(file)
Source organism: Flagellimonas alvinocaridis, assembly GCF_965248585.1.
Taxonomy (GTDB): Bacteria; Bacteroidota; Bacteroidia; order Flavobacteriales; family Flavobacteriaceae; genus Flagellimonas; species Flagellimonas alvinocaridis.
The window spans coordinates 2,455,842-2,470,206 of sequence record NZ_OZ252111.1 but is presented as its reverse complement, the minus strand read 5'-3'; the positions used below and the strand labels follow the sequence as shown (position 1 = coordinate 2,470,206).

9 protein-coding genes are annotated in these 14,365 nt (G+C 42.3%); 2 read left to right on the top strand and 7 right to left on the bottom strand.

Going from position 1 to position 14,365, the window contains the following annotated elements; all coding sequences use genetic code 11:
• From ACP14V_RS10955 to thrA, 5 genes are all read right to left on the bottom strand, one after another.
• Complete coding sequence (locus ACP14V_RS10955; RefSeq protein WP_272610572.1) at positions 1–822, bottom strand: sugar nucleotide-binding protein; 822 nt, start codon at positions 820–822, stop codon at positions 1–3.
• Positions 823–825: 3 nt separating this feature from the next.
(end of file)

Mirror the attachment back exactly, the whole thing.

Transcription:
Source organism: Flagellimonas alvinocaridis, assembly GCF_965248585.1.
Taxonomy (GTDB): Bacteria; Bacteroidota; Bacteroidia; order Flavobacteriales; family Flavobacteriaceae; genus Flagellimonas; species Flagellimonas alvinocaridis.
The window spans coordinates 2,455,842-2,470,206 of sequence record NZ_OZ252111.1 but is presented as its reverse complement, the minus strand read 5'-3'; the positions used below and the strand labels follow the sequence as shown (position 1 = coordinate 2,470,206).

9 protein-coding genes are annotated in these 14,365 nt (G+C 42.3%); 2 read left to right on the top strand and 7 right to left on the bottom strand.

Going from position 1 to position 14,365, the window contains the following annotated elements; all coding sequences use genetic code 11:
• From ACP14V_RS10955 to thrA, 5 genes are all read right to left on the bottom strand, one after another.
• Complete coding sequence (locus ACP14V_RS10955; RefSeq protein WP_272610572.1) at positions 1–822, bottom strand: sugar nucleotide-binding protein; 822 nt, start codon at positions 820–822, stop codon at positions 1–3.
• Positions 823–825: 3 nt separating this feature from the next.